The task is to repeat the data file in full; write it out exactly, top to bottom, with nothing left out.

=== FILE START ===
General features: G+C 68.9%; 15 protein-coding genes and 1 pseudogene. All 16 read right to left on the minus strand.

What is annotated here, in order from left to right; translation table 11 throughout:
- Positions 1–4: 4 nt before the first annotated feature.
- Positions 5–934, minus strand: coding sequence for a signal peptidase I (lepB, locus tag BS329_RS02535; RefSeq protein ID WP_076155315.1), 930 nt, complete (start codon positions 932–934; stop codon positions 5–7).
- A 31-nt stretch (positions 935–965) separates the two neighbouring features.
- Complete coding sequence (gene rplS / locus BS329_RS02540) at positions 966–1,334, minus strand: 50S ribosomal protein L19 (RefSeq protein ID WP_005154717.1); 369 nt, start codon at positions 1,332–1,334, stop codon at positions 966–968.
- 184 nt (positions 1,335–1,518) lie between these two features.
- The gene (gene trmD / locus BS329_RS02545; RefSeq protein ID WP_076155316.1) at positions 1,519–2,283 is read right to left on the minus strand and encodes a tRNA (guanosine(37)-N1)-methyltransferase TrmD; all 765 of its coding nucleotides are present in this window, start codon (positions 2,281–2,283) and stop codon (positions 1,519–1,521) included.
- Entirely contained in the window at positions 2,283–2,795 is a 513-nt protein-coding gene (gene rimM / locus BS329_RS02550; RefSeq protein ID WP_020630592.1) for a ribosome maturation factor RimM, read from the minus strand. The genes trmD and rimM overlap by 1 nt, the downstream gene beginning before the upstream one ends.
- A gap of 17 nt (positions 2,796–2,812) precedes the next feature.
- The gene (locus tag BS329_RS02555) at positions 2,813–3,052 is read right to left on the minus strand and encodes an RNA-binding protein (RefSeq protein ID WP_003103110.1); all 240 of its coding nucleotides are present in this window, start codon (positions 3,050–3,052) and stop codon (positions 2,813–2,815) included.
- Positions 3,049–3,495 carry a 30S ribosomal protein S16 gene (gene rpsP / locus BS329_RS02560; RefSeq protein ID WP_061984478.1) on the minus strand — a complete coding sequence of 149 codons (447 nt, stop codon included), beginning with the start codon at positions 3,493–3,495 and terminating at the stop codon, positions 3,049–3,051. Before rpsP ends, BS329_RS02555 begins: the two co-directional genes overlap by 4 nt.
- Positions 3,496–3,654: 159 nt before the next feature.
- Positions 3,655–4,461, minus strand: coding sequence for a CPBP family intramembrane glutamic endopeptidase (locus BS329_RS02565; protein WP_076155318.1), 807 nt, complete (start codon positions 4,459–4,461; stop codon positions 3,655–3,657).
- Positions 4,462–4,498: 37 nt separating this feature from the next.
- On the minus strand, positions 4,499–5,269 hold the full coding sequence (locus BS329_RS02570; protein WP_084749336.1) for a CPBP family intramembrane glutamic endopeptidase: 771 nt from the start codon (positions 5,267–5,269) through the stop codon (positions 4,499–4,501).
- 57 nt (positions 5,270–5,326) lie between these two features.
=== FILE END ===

General features: G+C 68.9%; 15 protein-coding genes and 1 pseudogene. All 16 read right to left on the minus strand.

What is annotated here, in order from left to right; translation table 11 throughout:
- Positions 1–4: 4 nt before the first annotated feature.
- Positions 5–934, minus strand: coding sequence for a signal peptidase I (lepB, locus tag BS329_RS02535; RefSeq protein ID WP_076155315.1), 930 nt, complete (start codon positions 932–934; stop codon positions 5–7).
- A 31-nt stretch (positions 935–965) separates the two neighbouring features.
- Complete coding sequence (gene rplS / locus BS329_RS02540) at positions 966–1,334, minus strand: 50S ribosomal protein L19 (RefSeq protein ID WP_005154717.1); 369 nt, start codon at positions 1,332–1,334, stop codon at positions 966–968.
- 184 nt (positions 1,335–1,518) lie between these two features.
- The gene (gene trmD / locus BS329_RS02545; RefSeq protein ID WP_076155316.1) at positions 1,519–2,283 is read right to left on the minus strand and encodes a tRNA (guanosine(37)-N1)-methyltransferase TrmD; all 765 of its coding nucleotides are present in this window, start codon (positions 2,281–2,283) and stop codon (positions 1,519–1,521) included.
- Entirely contained in the window at positions 2,283–2,795 is a 513-nt protein-coding gene (gene rimM / locus BS329_RS02550; RefSeq protein ID WP_020630592.1) for a ribosome maturation factor RimM, read from the minus strand. The genes trmD and rimM overlap by 1 nt, the downstream gene beginning before the upstream one ends.
- A gap of 17 nt (positions 2,796–2,812) precedes the next feature.
- The gene (locus tag BS329_RS02555) at positions 2,813–3,052 is read right to left on the minus strand and encodes an RNA-binding protein (RefSeq protein ID WP_003103110.1); all 240 of its coding nucleotides are present in this window, start codon (positions 3,050–3,052) and stop codon (positions 2,813–2,815) included.
- Positions 3,049–3,495 carry a 30S ribosomal protein S16 gene (gene rpsP / locus BS329_RS02560; RefSeq protein ID WP_061984478.1) on the minus strand — a complete coding sequence of 149 codons (447 nt, stop codon included), beginning with the start codon at positions 3,493–3,495 and terminating at the stop codon, positions 3,049–3,051. Before rpsP ends, BS329_RS02555 begins: the two co-directional genes overlap by 4 nt.
- Positions 3,496–3,654: 159 nt before the next feature.
- Positions 3,655–4,461, minus strand: coding sequence for a CPBP family intramembrane glutamic endopeptidase (locus BS329_RS02565; protein WP_076155318.1), 807 nt, complete (start codon positions 4,459–4,461; stop codon positions 3,655–3,657).
- Positions 4,462–4,498: 37 nt separating this feature from the next.
- On the minus strand, positions 4,499–5,269 hold the full coding sequence (locus BS329_RS02570; protein WP_084749336.1) for a CPBP family intramembrane glutamic endopeptidase: 771 nt from the start codon (positions 5,267–5,269) through the stop codon (positions 4,499–4,501).
- 57 nt (positions 5,270–5,326) lie between these two features.